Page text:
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Hazard

Driving to incidents

Hazard Knowledge

When driving to incidents, personnel may encounter hazards including:

  • Other road users taking inappropriate or unhelpful actions, inactions or reactions
  • Traffic conditions that hinder progress
  • Pedestrians or animals in the road
  • Road conditions, such as:
    • Heavy rain or flooding
    • Snow
    • Ice
    • Width or height restrictions
    • Security barriers, bollards or ramps
    • Obstructions, such as parked vehicles
    • Steep gradients
    • Driving off-road
  • Hazards relating to the incident, such as:
    • Debris
    • Collapsed structures
    • Hazardous materials
    • Presence of other emergency response vehicles
    • Presence of emergency response equipment

If these hazards are not avoided or negotiated by using appropriate driving techniques, they may result in:

  • Road traffic collisions
  • Injuries to personnel, other emergency responders or members of the public
  • Damage to vehicles or property

A number of factors may increase the likelihood of a fire and rescue service driver being involved in a road traffic collision, including:

  • Perception of urgency
  • Peer pressure
  • Impairment due to:
    • Fatigue
    • Stress
    • Alcohol
    • Drugs

The classification of the incident or event, in addition to the choice of words and phrases used in mobilisation messages, may influence a driver’s perception of urgency and therefore their driving behaviour; this could apply to personnel mobilising to a fire station, from a fire station or from elsewhere.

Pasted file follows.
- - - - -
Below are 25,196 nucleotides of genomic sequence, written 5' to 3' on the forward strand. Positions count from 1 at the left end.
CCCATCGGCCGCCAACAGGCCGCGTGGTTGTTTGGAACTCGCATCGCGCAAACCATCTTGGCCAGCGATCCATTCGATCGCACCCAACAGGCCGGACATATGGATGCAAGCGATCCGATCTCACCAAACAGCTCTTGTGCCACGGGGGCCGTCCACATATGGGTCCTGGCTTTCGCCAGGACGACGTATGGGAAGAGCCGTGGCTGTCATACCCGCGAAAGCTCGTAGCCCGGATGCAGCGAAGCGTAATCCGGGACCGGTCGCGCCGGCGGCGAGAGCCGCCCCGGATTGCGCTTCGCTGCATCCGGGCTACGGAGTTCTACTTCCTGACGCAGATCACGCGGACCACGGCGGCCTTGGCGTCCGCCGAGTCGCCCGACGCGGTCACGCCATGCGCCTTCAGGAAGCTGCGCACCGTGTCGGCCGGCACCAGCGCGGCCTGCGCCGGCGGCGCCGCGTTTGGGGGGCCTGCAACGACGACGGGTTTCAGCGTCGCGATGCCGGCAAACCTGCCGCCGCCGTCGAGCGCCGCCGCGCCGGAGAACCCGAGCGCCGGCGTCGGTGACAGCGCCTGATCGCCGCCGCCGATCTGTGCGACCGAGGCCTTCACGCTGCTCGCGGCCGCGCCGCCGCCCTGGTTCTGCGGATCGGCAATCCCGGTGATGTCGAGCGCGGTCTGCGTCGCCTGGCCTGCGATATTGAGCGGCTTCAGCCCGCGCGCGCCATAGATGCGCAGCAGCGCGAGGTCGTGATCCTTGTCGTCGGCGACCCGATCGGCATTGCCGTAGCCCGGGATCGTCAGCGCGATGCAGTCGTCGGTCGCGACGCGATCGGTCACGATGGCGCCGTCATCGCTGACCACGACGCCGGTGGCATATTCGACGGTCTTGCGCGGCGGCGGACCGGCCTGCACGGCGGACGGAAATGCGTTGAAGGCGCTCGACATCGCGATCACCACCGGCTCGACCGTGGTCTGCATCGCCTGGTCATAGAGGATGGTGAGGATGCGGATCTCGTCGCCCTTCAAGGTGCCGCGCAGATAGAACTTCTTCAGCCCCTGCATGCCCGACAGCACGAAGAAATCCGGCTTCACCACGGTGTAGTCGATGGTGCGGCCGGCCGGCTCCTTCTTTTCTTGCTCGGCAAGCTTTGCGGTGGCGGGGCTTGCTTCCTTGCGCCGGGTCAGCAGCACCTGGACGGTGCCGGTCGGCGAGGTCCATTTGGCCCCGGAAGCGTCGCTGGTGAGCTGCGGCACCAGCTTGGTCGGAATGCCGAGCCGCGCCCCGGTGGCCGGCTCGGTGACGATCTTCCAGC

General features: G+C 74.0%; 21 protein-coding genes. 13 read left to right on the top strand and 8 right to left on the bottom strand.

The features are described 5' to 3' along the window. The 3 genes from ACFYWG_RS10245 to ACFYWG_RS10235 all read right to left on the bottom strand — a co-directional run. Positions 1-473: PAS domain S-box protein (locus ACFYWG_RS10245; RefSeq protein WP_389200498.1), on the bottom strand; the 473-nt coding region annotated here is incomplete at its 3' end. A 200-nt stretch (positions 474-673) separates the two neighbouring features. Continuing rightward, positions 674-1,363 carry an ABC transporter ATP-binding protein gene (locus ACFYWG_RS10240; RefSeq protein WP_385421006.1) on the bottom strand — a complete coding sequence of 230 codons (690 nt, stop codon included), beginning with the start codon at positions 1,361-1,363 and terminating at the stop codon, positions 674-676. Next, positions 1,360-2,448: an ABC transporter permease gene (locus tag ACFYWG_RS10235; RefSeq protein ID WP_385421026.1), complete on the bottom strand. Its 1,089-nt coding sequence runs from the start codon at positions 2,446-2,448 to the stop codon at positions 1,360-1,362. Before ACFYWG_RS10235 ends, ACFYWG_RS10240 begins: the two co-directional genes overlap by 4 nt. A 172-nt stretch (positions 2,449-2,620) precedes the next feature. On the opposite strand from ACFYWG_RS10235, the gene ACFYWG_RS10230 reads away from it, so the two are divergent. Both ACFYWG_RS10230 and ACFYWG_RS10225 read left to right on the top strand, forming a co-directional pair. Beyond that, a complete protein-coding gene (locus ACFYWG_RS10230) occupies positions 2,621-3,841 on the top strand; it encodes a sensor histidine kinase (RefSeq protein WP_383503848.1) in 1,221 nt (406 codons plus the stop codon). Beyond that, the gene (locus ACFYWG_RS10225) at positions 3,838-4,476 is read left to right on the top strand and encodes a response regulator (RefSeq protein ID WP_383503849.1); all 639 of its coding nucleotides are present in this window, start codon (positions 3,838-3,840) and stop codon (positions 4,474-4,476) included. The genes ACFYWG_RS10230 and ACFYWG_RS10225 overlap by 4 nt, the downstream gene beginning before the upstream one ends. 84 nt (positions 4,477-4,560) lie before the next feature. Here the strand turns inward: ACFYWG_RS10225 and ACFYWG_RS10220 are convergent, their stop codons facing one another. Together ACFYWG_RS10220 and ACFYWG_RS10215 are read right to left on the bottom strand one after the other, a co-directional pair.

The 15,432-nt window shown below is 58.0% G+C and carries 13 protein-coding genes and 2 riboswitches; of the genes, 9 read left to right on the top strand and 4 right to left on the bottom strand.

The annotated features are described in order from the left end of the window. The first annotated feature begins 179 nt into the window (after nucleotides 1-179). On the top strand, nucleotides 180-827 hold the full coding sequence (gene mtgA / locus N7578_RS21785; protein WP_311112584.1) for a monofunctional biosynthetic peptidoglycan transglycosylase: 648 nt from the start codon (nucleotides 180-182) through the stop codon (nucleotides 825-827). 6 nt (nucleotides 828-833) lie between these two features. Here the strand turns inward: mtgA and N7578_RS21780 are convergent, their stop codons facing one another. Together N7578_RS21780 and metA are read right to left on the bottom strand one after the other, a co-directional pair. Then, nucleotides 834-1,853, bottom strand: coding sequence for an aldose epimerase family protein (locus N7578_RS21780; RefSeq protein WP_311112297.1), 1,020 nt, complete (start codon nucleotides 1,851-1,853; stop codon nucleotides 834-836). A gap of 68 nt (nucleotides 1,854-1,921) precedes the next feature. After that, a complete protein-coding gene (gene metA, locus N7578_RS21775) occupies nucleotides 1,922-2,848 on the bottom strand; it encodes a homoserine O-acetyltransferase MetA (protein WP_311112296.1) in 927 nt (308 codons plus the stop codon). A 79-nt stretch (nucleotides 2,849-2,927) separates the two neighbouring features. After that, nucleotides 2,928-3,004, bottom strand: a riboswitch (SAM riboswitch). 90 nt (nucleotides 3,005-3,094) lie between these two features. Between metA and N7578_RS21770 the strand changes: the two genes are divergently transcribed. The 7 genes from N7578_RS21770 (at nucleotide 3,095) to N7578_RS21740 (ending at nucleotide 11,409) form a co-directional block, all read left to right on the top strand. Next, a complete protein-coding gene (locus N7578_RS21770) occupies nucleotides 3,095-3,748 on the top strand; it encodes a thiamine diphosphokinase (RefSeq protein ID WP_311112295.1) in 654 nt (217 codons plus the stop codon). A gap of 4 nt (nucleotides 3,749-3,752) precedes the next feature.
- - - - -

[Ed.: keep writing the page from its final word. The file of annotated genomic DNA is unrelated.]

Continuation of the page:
Delayed or aborted travel to an incident

If mobilised resources are delayed or unable to get to the incident, it may result in not having sufficient and appropriate personnel and equipment at the incident. It is critical in all cases of failed or delayed attendance for the fire control room to be promptly notified so that appropriate action can be taken.

Causes for delayed or aborted travel include:

  • Vehicle breakdown
  • Road traffic collision en route
  • Being unable to locate the incident
  • Weather conditions
  • Road conditions

Traffic congestion at an incident

Any congestion at the scene of the incident may result in the delayed arrival of required fire and rescue service resources, which may impact on the development of the incident. Congestion may obstruct the arrival of resources from other agencies, such as the ambulance service vehicles, which could impact on the condition of casualties.